SARAH-MAY Buchan has worked all her life but due to recent mental health issues she’s been relying on Universal Credit to get by. But the Aberdeen single mother said the safety net hasn’t been enough to stop her family falling into fuel and food stress.

She said at times she was unable to fill up her fridge due to skyrocketing rates of inflation which have seen food prices soar.

Buchan, 38, lives alone with her 10-month child and says she’s already feeling the pinch from the rising cost of living – and that’s before the 54% rise in energy bills begin.

Buchan used to work for Aberdeen City Council as a pupil support assistant but started on Universal Credit during the Covid pandemic as she dealt with mental health issues.

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She said government policy is failing to reflect the dire circumstances facing families across the UK, including herself. Buchan told The National: “Last time I did my shopping it was around £120 … before it would have been around £80. I buy pretty much the same stuff every time I shop. All these prices are going up.”

“I struggled before. There were some days I couldn’t fill my fridge before my money went in from the government. And it’s really bad that things are just going up and up and up. Even the price a loaf is shooting up.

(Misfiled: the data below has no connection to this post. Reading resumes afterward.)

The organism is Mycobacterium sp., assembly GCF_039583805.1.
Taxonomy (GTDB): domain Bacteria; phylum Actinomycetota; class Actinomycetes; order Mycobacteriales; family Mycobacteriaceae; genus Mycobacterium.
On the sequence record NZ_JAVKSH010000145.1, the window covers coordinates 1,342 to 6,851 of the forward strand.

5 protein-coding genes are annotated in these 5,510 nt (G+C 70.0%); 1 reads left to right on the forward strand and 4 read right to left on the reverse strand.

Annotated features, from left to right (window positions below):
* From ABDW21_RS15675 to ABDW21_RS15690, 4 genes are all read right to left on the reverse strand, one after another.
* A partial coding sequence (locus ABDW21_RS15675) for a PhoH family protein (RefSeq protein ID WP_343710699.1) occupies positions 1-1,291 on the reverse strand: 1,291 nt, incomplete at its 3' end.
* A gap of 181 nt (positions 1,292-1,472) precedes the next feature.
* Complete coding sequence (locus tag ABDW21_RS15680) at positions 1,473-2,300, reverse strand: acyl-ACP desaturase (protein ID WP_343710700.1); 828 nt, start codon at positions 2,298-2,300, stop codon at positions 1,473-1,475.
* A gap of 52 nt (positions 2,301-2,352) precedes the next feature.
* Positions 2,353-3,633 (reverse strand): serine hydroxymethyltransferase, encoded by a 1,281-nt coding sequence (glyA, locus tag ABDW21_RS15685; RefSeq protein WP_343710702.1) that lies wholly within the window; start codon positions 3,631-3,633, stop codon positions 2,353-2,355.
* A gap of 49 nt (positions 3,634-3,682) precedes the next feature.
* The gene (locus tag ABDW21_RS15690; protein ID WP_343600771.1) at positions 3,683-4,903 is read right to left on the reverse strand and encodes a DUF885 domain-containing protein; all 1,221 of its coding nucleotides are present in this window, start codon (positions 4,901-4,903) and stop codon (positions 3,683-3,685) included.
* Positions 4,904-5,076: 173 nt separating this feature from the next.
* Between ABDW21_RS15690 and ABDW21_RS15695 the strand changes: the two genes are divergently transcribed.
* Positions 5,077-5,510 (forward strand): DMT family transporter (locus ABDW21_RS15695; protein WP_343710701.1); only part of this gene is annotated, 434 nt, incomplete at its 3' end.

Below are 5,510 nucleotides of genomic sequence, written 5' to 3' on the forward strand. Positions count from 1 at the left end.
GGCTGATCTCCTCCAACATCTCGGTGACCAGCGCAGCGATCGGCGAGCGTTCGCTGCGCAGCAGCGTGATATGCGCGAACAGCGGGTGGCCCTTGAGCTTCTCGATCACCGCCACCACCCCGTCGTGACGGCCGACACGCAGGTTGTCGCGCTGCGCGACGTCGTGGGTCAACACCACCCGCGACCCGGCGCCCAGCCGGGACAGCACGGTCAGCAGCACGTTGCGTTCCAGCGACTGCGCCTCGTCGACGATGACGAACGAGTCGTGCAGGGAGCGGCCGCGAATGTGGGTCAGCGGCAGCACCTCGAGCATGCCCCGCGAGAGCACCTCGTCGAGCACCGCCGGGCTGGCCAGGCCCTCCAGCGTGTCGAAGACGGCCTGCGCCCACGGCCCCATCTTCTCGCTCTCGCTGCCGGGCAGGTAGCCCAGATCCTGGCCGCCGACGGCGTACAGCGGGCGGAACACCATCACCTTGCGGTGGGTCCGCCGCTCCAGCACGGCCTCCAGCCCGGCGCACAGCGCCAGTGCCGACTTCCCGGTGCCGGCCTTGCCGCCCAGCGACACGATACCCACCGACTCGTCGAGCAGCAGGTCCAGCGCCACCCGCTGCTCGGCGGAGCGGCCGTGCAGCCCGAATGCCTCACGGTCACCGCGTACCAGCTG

“It is going to affect everybody. I don’t know how I can budget anymore when I already use reusable nappies so I don’t have to buy nappies or use reusable wipes. I don’t have to buy those.

“It’s all these things I’m already saving money on yet I’m still going to be struggling. So I really don’t know what I’m supposed to do. Am I supposed to live on rice and peas for the rest of my life?”

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Buchan is fortunate enough to be on a fixed-rate tariff for her energy bills but the thought of her bills surging in May when her contract ends is daunting.

She said: “Because I suffer from anxiety anyway I’m trying not to think about that and trying just to tell myself that’s next month issue but I am really dreading it.

“I’m thinking I’m just going to be sitting in the cold, wearing my dressing gown all the time when the winter comes.”

She said while she appreciated the Scottish Government’s £20 per week Scottish Child Payment, and it is helping, it’s “truly not enough” to counteract the massive rise in the cost of living.

Buchan added that even if she was working, it would be unlikely any wage rise would match inflation.

Even the measures she takes to combat rising energy bills costs money she just doesn’t have. And as for the £350 of government support, she said that’s unlikely to cover the substantial increase in bills.

“It’s quite difficult,” she explains. “Even preparing myself for this kind of thing. Everything that you need to do is going to cost something like now you can get thermal curtains, and I do have curtains on most of my windows anyway.

“But even if I had to buy thicker ones, that’s forking out more money. And even if you buy them pre-loved on Facebook marketplace, which is what I do a lot to try and save money across the board, people are still going to ask for £30 – and where am I getting this £30 from when at the end of the month I can’t even fill my fridge up.”

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